The really critical choice to the ride though is the fork. Our bike came with Cotic’s own tapered steel Alpaca fork which is bristling with bag/rack/bottle mounts but weighs in at a hefty 1,380g uncut. That’s actually slightly more than the 100mm travel RockShox SID SL suspension fork Cotic offers as an alternative, and over twice the weight of the Salsa Firestarter 110 Deluxe Carbon fork option.

Cotic cascade fork

Cascade comes with the steel Alpaca fork as standard but can take a Salsa carbon fork or a 100mm suspension fork without upsetting geometry (Image credit: GuyKesTV)


Obviously fork choice is going to have a big impact on how the front end feels and how many things you can carry on your Cascade. Sticking a 100mm travel suspension fork in the front is going to make things a lot more comfortable and controlled on MTB-style terrain, but there’s no official way to mount luggage on it. The Salsa carbon fork still has everything cage mounts and is impressively smooth according to Cy. It does have a longer offset though, so the front wheel can feel slightly distant and ‘floppy’ compared to the short offset Alpaca or SID options. We tested with the Alpaca anyway, so it’s that handling this review is based around.

And while some of you will be here for the tire and baggage bolting versatility and others for the slim steel aesthetics, handling is undoubtedly one of the best of many great aspects of the Cascade. Even with a relatively conventional bar (Cotic offers the 52cm wide PNW Coast Bar as a £40 upgrade) the relaxed handling angle, long reach and short stem on short offset fork are both reassuringly stable and playfully responsive. That meant I was soon barreling into normally very gravel hesitant sections off the brakes and on the hunt for clipped apexes and fast, wide exit lines. Obviously the tall fork means you’re in a more upright controlled position than the normal head down, ass up pose of an off road road bike whether you’re on the tops or drops as well. Having a dropper post that can be triggered remotely from the drops is also a big enabler when it comes to getting down and dirty.

Cotic Cascade Dropper

Dropper posts and room for 29er tires up to 2.6in wide, mean Cascade is ready to get rowdy  (Image credit: GuyKesTV)


Cotic’s Cascade rides right along the edge of the ‘why not just get an MTB’ line and the fact the steel fork makes it something of a tank in terms of weight can’t be ignored. If you want a drop bar bike with masses of fork switching, sweet handling, smooth frame versatility the Cascade is a pull down menu of positives. Then there’s all the various blended build options and ‘several steps beyond’ customer service you get with a small, super keen team like Cotic to factor in compared to buying a bigger brand bike with a ‘better value’ price tag.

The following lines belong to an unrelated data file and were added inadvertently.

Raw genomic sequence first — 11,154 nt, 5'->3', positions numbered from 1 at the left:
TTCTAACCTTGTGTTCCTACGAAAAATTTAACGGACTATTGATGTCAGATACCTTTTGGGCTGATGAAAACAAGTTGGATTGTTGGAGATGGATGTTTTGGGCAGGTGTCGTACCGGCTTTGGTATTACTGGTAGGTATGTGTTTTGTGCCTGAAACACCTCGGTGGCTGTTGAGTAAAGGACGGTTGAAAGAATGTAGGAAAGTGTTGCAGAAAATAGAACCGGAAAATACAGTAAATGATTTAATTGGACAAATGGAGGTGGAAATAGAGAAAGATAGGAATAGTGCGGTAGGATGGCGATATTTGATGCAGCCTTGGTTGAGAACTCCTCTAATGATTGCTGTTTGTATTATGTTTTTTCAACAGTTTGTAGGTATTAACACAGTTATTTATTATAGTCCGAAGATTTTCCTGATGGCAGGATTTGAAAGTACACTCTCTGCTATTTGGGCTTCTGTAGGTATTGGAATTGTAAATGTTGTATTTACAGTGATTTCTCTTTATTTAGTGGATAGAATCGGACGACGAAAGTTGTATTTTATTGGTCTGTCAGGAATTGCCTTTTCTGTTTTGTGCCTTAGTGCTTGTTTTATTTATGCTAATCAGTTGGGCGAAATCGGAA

Above all though, the Cascade is the bike equivalent of that mate who isn’t the fastest, fittest or fanciest but who never lets you down however heavy things get and always makes daft adventures or just the daily grind way more fun than you expect. 

Tech Specs: Cotic Cascade

  • Discipline: Bikepacking/Adventure
  • Price: £2,799 (Shimano GRX Gold build)
  • Sizes: S, M, L*, XL (*tested)
  • Head angle: 69 degrees
  • Frame material: Reynolds 853 steel custom main tubes
  • Weight: 12.7kg (large without pedals)
  • Wheel size: 29x2.25in
  • Components: SRAM Force 1 Shifters and brake levers with Rival 11 speed mech and cassette. Easton single ring chainset. SRAM Rival brakes with 160mm rotors. Wolfpack Race 29 x 2.5in front and rear tires on Hunt Trail Wide wheels. Cotic Valley 460mm flared drop bar and Pro 60mm stem, X-Fusion Manic dropper post, Cotic saddle.
Guy Kesteven

Guy Kesteven has been working on Bike Perfect since its launch in 2019. He started writing and testing for bike mags in 1996. Since then he’s written several million words about several thousand test bikes and a ridiculous amount of riding gear. He’s also penned a handful of bike-related books and he reviews MTBs over on YouTube.

Current rides: Cervelo ZFS-5, Specialized Chisel, custom Nicolai enduro tandem, Landescape/Swallow custom gravel tandem

Height: 180cm

Weight: 69kg